MarginaliaAn. 1555. February.follow her good counsell in all things. Beware of lewd company of yong men that feare not God, but followe their leude lustes & vaine appetites. Flie from whoredome, and hate all filthy liuing, remembring that I thy father doe dye in the defence of holy mariage. And an other day when God shall blesse thee, loue and cherishe the poore people, & count that thy chiefe riches is to be rich in almes: and when thy mother is waxed old, forsake her not, but prouide for her to thy power, and see that she lacke nothing: For so wil God blesse thee, and geue thee long life vpon earth and prosperitie: which I pray God to graunt thee.

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Then turning to his wyfe: MarginaliaD. Taylour counselleth his wyfe.My deare wyfe (quoth he) continue stedfast in the feare & loue of God: keepe your selfe vndefiled from their Popish idolatries, and superstitions. I haue bene vnto you a faithful yokefellow, and so haue you bene to me, for the which I pray God to rewarde you, and doubt you not deare wyfe, but God wyll reward it. Now the time is come that I shall be takē from you, and you discharged of the wedlocke bond towardes me: therefore I will geue you my counsell what I thinke most expedient for you. You are yet a childbearing woman, and therefore it wyll be most conuenient for you to marry. For doubtles you shall neuer be at a conuenient stay for your selfe & our poore children, nor out of trouble, tyll you bee maryed. Therefore as soone as God will prouide it, marry with some honest faythfull man that feareth God. Doubt you not, God will prouide an honest husband for you, & he wyll be a mercyfull father to you and to my Chyldren: whom I pray you, bring vp in the feare of God, and in learning, to þe vttermost of your power, & keepe them from this Romish idolatry. When he had thus sayd, they with weeping teares prayed together, & kyssed one the other: and he gaue to his wyfe MarginaliaHis last token to his wife and his sonne.a booke of the church seruice, set out by king Edward, which in the time of his imprisonment he dayly vsed. And vnto his sonne Thomas he gaue a latine booke, contayning the notable sayinges of the old Martyrs, gathered out of Ecclesiastica historia: and in the end of that booke he wrote hys Testament and last Vale, as here after followeth.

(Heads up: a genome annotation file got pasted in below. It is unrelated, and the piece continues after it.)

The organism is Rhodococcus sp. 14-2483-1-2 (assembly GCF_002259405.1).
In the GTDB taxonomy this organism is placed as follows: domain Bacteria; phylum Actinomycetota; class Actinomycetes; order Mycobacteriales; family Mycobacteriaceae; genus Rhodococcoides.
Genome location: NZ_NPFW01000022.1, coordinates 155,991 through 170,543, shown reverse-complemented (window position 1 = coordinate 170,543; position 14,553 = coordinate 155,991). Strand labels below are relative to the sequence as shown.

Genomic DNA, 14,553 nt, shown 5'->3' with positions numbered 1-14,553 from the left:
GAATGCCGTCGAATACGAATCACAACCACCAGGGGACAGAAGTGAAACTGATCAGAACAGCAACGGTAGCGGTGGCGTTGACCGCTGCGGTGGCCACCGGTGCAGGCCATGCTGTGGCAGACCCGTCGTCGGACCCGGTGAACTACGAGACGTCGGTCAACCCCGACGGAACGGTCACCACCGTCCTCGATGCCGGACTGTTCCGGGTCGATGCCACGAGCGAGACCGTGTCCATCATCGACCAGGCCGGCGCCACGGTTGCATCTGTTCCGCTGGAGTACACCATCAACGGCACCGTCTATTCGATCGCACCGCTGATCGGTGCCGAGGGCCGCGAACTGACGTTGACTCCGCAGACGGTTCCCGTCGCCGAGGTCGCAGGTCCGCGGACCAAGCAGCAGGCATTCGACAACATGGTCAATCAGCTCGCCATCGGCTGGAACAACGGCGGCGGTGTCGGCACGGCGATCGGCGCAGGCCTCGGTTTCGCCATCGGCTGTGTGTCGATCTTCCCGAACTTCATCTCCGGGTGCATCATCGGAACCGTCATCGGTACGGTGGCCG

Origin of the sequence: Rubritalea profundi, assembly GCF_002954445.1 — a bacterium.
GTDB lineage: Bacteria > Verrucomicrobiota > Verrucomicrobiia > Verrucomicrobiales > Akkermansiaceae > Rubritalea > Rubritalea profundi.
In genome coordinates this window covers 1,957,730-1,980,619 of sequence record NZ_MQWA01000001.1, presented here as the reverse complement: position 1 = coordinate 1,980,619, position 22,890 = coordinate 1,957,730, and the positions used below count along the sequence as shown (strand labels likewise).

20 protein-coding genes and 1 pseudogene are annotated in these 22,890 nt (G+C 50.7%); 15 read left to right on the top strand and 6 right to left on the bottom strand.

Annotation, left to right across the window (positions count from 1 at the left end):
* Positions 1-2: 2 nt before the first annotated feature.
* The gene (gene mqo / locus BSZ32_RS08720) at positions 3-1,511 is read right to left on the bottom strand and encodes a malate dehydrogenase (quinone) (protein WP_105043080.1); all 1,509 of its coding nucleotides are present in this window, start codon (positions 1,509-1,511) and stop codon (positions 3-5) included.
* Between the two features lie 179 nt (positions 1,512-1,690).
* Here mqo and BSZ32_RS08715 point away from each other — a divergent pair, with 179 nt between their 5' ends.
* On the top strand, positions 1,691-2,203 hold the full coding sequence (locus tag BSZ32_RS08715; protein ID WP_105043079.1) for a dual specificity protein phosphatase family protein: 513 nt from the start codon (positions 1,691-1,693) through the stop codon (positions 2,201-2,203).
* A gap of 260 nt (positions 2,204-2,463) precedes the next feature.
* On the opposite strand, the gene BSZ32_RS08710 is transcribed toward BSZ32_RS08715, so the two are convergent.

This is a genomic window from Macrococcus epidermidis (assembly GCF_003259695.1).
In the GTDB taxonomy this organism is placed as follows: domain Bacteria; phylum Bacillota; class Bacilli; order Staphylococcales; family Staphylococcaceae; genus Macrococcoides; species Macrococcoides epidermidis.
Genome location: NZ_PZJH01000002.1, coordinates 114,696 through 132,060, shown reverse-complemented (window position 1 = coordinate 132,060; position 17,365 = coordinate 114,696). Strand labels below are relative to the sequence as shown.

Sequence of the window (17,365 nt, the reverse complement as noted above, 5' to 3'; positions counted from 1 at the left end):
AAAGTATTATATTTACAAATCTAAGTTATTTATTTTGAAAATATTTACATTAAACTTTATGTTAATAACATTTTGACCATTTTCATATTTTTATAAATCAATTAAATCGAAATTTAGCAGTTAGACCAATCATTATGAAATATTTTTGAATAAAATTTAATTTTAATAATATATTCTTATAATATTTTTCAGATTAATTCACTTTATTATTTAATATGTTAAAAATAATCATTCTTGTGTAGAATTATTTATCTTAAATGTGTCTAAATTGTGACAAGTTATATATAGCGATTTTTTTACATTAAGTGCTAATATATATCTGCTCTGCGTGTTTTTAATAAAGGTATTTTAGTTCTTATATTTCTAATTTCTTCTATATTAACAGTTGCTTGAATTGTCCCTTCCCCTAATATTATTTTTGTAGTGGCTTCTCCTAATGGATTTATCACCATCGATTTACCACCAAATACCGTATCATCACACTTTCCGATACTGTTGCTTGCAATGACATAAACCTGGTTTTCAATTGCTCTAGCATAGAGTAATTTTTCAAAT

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¶ The last wyll and Testament of Doctor Rowland Taylour, Parson of Hadley. 
Commentary  *  Close

This was first printed in Rerum, pp. 422-23, and then in all editions of theActs and Monuments. Copies of this are BL, Lansdowne 389, fos. 187r and 292v. ECL 260, fol. 143r is a copy of this annotated by Bull.

MarginaliaD. Taylours wyll and testament written in the booke which he gaue to hys sonne.I Say to my wyfe, and to my children: MarginaliaIob. 1. 2.The Lord gaue you vnto me, and the Lord hath taken mee from you, and you from me: blessed be the name of the Lord. I beleue that MarginaliaApoc. 14.they are blessed which die in the Lord. MarginaliaLuke. 12.God careth for Sparowes, and for the heares of our heades. I haue euer found hym more faythfull and fauourable, then is any father or husband. Trust ye therfore in hym by the meanes of our deare Sauiour Christes merites: beleue, loue, feare and obey him: pray to him, for he hath promised to helpe. Count me not dead, for I shall certainly lyue, and neuer die. I go before, and you shal folow after, to our long home. I go to the rest of my children, Susan, George, Ellen, Robert, and Zacharie: I haue bequeathed you to the onely omnipotent.

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I say to my deare friendes of Hadley, and to all other which haue heard me preach: MarginaliaA pure conscience fully quieted.that I depart hence wyth a quiet cōscience, as touching my doctrine: for the which I pray you thanke God with me. For I haue after my litle talent declared to other, those lessons that I gathered out of Gods booke, the blessed Bible. Therefore if I or any Aungel from heauen should preach to you any other Gospell, then that ye haue receiued, Gods great curse vpon that Preacher.

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MarginaliaA graue warning against Popery.Beware for Gods sake, that ye denie not God, neither decline from the worde of fayth, lest God decline frō you, and so ye do euerlastingly perish. For Gods sake beware of Popery: for though it appeare to haue in it vnitie, yet the same is in vanitie, and Antichristianitie, and not in Christes fayth and veritie.